Far from being an exhaustive and exclusive list of Digital HR trends to look out for in 2018, take this summary as a brief introduction into the vast changes and challenges rolling out across the wider HR landscape.
According to a recent study by MIT Sloan Management Review and Deloitte, digital transformation has now reached a stage where technologies are not only limited to separate channels or divisions, but are used across the organization to support the development of a specific cultural strategy. This strategy emphasizes the need to nurture an environment that prioritises; a desire for experimentation, values soft skills for leaders, invests in talent, and takes appropriate risks. Technical prowess is of course required in any transformation (HR is no exception), but it means very little without creating the right ecology for everything to fit within. The potential flaw in over-estimating the need for a digital strategy that focuses on high-tech advancements and sophisticated multi-division organizations is evident; digital disruption is already here – but do you have the right people on board to navigate it as it becomes even more complex?
AI / Robotics / Cognitive Technologies
We’ve all heard the stories about how AI, robotics and advanced cognitive technologies are going to irrevocably change the workplace (on this note: does anyone think zero human interaction is actually a good thing?). Without any exaggeration, many types of employment and services will become automated or at the very least, become significantly altered by technologies as they mature. Many people processes are going to have to be carefully re-formulated. However, this gives HR a mandate to put its mark on the future of work, entrusting it with an ethical, social and financial imperative to construct the processes that manage people programs.
HR will stand at the vanguard of contemporary explorations into organizational re-design. HR professionals must be the leaders in developing and synthesizing newly structured teams and people networks that re-frame the workplace. Agility is key; and building agility into the HR organization is a critical step. To keep on top of exceptional technological and organizational change, HR must also change or risk turning a relic of the past. To do this, HR must invest in itself, finding those people with the skills, mindsets and critical awareness to capture the benefits of the ‘being digital’. If the organization is going to be more agile, how will HR evolve to embody this ideal and create value?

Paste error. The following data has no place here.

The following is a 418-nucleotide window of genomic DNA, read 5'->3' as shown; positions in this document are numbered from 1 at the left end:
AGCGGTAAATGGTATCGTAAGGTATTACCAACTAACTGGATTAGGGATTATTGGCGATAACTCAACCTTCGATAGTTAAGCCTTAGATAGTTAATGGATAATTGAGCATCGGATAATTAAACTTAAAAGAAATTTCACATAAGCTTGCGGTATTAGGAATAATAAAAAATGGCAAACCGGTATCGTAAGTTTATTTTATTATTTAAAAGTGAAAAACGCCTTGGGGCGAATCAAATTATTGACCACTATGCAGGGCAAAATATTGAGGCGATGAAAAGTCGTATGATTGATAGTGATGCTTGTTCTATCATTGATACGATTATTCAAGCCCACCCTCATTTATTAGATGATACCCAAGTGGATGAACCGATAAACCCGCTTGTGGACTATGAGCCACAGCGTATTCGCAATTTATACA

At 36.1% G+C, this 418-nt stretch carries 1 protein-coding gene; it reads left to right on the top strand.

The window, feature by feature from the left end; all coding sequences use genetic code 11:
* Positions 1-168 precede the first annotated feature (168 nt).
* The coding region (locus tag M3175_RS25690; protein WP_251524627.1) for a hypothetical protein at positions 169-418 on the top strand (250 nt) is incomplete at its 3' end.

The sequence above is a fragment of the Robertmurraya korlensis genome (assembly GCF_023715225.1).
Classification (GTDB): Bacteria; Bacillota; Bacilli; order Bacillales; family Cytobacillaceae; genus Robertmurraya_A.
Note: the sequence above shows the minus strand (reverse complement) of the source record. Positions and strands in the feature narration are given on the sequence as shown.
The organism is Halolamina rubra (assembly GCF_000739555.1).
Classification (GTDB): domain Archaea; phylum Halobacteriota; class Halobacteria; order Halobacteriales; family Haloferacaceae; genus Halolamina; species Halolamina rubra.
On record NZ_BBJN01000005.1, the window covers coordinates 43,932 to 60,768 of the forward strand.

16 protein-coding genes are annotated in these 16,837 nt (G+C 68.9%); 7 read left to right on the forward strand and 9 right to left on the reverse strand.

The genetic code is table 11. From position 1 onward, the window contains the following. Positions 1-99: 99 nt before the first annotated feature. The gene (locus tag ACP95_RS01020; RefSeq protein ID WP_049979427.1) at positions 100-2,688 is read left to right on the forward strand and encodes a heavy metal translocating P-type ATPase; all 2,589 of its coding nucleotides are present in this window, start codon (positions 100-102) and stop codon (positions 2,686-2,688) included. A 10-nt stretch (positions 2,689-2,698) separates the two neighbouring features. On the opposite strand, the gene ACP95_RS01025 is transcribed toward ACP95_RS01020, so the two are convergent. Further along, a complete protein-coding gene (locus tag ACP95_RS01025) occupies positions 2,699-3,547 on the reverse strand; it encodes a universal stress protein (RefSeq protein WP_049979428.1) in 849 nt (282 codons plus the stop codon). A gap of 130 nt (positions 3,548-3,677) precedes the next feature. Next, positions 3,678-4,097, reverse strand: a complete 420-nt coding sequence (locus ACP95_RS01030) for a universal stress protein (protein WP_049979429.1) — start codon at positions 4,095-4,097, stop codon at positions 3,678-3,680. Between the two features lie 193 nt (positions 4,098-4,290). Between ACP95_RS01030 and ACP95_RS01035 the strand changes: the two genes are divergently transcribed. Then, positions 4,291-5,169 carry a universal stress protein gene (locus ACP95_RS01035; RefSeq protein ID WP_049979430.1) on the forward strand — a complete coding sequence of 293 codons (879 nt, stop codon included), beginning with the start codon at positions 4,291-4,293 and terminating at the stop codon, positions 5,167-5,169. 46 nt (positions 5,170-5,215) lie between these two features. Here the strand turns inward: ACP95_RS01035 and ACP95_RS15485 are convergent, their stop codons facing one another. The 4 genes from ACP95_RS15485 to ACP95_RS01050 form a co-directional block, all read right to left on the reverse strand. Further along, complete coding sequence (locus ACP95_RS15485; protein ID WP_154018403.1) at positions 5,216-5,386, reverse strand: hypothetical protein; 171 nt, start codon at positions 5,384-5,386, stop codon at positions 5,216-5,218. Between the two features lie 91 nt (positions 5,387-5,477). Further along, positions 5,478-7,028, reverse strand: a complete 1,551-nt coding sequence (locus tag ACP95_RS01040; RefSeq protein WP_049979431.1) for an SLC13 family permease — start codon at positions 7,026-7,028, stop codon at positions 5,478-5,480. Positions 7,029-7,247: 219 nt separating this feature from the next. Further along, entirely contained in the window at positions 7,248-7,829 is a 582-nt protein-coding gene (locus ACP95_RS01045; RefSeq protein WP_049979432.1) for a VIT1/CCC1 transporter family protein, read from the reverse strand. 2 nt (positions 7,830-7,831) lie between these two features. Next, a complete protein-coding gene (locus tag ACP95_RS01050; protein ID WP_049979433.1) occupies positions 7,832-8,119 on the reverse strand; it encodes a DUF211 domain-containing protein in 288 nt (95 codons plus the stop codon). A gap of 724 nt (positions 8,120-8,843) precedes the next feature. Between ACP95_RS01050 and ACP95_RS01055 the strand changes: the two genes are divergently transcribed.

What does the science say? No, but really – what does the science say?
It will be a surprise to nobody that the HR profession has seen a huge upswing in interest regarding HR Analytics and evidence based HR in recent years. But beyond all the hype that data is the great savior; the scientific process itself remains a distinctly un-romantic toil. You define, you measure and you analyze, it’s not magic, and should not be seen as a total panacea for any business – let alone HR. However, when the frame of “what does the science say” is ultimately embedded in the mindset of all HR professionals, it becomes an exceptional tool. Organizations now must learn to embed not only a process of scientific excellence in their teams, but foster an environment where evidence-based decision making is a conscious part of HR’s operational scope in its emergent digital era.
Mobile is here to stay (at least for now) and has become already a significant factor in the personal and professional lives of many people. Organizations must be aware of the transformative power that hand-held devices contain. HR programs must be designed to incorporate the inherent strengths of mobile technologies, from building platforms for talent acquisition, right through the whole employee lifecycle. Not only do mobile platforms potentially universalize touch points between employees, between employee and the business, and between businesses and the wider world, but the implications for transparency and instantaneous communication effectively shatters many pre-existing rules. HR must not only deeply understand this risk/reward dualism, but act decisively to grasp the strategic imperatives for the organization and turn them to the advantage of all stakeholders – and most importantly, the employees.